You know you have to take a book with a (severe) pinch of salt when two pages in, an eavesdropping passenger onboard the same aircraft as Caroline and Ted Kennedy is used as a credible source. C. David Heymann’s previous publications, such as the salaciously titled »Bobby and Jackie: A Love Story«, have already come under fire for being little more than allegation-drenched, factually sparse works.
While Caroline and John were only five and two years old respectively when their father was assassinated, the media’s fascination with these two siblings did not let up once they had left the White House. This book aims to provide the reader with a deeper insight into the personalities and lives of President Kennedy’s offspring. The first few chapters are dedicated to the childhood and adolescence of Caroline and John, from their idyllic early years in the White House with their parents and pony Macaroni, to the dark months following their father’s death, through to the obligatory awkward teenage phase.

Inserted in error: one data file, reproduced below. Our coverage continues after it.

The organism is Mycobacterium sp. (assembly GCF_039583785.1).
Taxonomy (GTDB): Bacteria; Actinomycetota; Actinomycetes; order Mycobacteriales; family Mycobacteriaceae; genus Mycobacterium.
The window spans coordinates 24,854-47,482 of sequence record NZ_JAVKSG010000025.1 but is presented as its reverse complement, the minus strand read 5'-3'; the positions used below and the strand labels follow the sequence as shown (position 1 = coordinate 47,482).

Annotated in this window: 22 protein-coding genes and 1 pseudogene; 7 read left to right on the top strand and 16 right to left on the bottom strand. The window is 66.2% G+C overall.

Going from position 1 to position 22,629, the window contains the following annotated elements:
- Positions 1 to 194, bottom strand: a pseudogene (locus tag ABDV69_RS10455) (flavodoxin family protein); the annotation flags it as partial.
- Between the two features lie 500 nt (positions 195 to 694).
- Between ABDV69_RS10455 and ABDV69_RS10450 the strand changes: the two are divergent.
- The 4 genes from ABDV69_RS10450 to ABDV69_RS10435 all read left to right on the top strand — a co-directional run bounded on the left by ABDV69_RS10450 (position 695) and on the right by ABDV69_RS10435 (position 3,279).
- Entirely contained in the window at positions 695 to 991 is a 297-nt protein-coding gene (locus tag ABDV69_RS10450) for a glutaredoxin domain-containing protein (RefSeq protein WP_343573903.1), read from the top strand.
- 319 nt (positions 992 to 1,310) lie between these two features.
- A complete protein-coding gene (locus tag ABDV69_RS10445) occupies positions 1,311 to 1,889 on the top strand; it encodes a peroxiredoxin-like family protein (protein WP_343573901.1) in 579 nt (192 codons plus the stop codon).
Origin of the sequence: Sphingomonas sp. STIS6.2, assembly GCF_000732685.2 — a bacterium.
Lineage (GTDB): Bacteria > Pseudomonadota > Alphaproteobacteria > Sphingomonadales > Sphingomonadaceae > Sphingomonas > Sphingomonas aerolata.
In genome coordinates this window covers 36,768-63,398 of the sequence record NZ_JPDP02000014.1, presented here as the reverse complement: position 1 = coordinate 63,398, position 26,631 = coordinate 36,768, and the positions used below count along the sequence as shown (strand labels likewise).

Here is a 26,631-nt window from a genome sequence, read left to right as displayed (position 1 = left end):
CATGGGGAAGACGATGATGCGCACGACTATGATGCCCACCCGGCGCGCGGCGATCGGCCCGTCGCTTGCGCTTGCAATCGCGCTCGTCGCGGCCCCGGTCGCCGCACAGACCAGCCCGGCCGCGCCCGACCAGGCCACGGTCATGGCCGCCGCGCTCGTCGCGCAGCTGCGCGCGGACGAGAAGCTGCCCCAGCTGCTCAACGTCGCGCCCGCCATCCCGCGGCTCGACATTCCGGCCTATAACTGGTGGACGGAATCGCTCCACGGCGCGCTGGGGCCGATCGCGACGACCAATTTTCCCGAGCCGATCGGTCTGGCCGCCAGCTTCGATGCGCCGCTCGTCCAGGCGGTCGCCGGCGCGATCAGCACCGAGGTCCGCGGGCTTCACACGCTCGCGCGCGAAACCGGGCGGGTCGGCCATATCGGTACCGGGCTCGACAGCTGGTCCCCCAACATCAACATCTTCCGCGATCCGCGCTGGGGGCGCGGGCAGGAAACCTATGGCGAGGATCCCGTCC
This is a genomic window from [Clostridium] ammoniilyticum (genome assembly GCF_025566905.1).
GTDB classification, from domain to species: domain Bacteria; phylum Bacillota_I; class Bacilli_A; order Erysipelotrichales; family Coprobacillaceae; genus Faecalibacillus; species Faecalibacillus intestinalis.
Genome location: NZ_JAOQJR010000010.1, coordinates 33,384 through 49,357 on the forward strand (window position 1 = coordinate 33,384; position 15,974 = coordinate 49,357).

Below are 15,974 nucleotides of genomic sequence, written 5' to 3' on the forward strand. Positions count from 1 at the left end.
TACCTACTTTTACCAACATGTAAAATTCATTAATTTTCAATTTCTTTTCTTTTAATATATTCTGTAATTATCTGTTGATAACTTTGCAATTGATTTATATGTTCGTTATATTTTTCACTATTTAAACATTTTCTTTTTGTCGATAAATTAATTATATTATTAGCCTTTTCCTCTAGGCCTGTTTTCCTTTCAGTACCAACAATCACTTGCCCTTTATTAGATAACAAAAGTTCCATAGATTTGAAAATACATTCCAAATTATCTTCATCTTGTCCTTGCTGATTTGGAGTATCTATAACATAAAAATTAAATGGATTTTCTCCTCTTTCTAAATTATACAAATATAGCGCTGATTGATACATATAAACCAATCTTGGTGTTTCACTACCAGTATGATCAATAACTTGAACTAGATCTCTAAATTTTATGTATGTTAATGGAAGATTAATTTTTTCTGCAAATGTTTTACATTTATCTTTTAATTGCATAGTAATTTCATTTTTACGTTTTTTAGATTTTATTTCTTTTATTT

The bulk of the dual biography, however, deals with their adult years. This is when the rumours really start to flow thick and fast – Carolyn’s alleged pregnancy at the time of the fatal airplane crash, JFK Junior’s supposed affairs as well as the allegation that he was under the influence of alcohol when his plane went down. Their relationship with their mother is portrayed as a loving, though at times difficult, one, and the siblings are depicted as polar opposites; Caroline private and guarded, John outgoing and thrill-seeking. The sensationalism of this book makes it an entertaining read that proves very easy to digest. Its after-effect however, is akin to the feeling one gets after reading Hello magazine – the gloss that lures you in leaves you with a slightly grubby sense of dissatisfaction once you manage to finally tear yourself away from its pages.